Flavours include Wild Raspberry & Hibiscus, Summer Mango & Chamomile, Juicy Peach, Crisp Apple & Lemongrass and Zesty Lemon, made from a variety of teas including black, green and rooibos. Three of the five variants are low kilojoule and are sweetened with stevia.

FUZE TEA will primarily target the adult social occasion with a focus on capturing the attention of women in the 18-49 age bracket.

The launch of FUZE TEA is backed by a multi-channel marketing strategy. In the coming months, the brand will launch a series of high-impact marketing initiatives including a TVC, out-of-home, PR and digital activity.

A key pillar of the strategy is a partnership with Channel 7's My Kitchen Rules, with full integration across the show's platforms.

This includes FUZE TEA championed as a signature 'welcome drink' for contestants when they host their Instant Restaurants at their homes while there will be further product placement which will appear on the show throughout the season.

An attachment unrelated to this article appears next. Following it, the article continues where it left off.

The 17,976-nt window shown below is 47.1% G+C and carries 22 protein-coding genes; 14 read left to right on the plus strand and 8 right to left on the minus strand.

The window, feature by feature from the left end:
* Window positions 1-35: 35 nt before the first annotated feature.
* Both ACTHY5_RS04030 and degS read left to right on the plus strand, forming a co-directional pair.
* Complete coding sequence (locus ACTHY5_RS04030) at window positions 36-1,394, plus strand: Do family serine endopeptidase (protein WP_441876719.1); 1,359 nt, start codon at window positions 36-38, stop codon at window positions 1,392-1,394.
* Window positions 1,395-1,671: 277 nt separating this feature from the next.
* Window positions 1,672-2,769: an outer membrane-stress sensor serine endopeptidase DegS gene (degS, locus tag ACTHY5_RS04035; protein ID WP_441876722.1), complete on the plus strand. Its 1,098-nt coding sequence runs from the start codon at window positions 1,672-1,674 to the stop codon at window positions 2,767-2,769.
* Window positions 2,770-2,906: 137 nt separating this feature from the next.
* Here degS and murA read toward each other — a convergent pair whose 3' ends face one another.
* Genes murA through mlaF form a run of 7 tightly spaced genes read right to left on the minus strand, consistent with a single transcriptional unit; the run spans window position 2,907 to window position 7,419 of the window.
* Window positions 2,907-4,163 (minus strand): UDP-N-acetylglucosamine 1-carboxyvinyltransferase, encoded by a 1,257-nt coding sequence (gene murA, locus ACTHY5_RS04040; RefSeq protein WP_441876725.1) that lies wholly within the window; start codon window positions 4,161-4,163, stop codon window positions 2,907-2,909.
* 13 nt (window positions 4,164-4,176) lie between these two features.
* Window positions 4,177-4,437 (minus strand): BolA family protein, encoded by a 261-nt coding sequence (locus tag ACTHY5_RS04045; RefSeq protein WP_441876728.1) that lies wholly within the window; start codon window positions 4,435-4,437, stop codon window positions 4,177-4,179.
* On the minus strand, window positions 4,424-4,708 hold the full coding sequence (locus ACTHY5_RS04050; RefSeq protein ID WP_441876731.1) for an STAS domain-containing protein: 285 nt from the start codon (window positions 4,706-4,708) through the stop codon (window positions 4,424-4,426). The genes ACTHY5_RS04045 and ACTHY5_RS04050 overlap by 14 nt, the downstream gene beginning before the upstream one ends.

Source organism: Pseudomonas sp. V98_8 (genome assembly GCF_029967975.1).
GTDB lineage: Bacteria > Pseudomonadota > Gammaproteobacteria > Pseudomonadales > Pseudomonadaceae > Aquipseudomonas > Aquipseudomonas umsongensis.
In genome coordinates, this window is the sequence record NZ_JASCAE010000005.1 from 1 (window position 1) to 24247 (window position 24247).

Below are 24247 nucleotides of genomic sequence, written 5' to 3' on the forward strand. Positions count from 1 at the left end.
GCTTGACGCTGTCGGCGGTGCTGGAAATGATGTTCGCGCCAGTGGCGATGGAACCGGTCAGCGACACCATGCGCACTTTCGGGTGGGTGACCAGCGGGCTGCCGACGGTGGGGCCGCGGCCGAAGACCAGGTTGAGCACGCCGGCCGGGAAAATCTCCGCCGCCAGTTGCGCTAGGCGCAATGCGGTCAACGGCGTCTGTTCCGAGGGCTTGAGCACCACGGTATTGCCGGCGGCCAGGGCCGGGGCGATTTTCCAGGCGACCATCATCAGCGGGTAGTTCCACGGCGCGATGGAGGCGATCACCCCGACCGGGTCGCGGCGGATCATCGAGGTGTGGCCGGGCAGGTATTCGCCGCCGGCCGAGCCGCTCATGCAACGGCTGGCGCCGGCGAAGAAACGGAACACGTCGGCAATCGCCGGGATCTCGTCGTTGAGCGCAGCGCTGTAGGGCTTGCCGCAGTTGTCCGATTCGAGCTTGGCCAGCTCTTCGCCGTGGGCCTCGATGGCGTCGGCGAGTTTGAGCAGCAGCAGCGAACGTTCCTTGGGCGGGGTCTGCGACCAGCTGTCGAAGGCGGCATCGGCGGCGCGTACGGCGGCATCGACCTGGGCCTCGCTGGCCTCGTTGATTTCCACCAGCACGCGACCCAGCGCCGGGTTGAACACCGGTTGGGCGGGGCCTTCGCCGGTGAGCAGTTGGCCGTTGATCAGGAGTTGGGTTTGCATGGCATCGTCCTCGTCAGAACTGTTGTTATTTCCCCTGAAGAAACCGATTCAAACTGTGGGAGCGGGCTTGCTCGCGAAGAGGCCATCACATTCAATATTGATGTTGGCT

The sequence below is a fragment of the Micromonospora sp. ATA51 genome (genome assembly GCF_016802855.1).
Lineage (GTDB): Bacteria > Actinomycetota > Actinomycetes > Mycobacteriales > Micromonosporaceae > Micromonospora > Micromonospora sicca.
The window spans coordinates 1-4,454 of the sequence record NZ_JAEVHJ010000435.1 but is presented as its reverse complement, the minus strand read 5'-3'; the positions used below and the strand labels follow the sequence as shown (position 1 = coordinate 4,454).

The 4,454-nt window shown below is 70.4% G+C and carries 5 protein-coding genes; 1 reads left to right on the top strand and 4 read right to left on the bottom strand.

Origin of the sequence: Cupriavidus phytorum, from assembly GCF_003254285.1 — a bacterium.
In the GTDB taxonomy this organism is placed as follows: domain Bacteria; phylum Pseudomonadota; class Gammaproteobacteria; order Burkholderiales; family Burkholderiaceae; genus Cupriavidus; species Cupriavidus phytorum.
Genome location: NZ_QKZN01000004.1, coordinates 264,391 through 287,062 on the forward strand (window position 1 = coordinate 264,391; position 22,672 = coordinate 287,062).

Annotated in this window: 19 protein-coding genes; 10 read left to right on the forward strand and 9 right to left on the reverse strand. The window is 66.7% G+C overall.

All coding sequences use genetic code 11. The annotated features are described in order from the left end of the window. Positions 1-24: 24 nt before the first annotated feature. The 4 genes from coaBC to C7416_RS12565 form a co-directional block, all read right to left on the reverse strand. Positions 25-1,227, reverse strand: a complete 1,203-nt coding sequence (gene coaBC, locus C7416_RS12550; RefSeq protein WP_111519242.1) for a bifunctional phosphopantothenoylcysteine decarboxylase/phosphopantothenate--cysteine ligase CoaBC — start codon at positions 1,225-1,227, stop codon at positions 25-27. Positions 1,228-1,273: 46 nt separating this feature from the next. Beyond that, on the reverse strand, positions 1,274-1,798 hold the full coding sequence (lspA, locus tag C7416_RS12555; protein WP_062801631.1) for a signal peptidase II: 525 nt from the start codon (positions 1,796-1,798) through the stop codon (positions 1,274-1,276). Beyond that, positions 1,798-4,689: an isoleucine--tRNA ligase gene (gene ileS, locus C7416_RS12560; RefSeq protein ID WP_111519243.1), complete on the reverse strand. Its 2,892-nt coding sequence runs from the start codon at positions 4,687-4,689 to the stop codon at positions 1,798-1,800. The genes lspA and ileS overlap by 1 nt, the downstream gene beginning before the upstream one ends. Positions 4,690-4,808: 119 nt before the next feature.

Emma Harper, Brand Manager, FUZE TEA, Coca-Cola South Pacific said: "FUZE TEA is an exciting brand that we are delighted to bring to market in Australia.

We see a big opportunity to breathe some new life into the category and offer consumers a genuinely new proposition with new flavours and fusions that will change the way they think about iced tea.

"Watch this space as we continue to evolve FUZE TEA in the coming months. In the mean time, we look forward to seeing consumers embrace the brand and its proposition.

Over time, we'd like to see FUZE TEA at the heart of social occasions, associated with relaxing and good times with friends."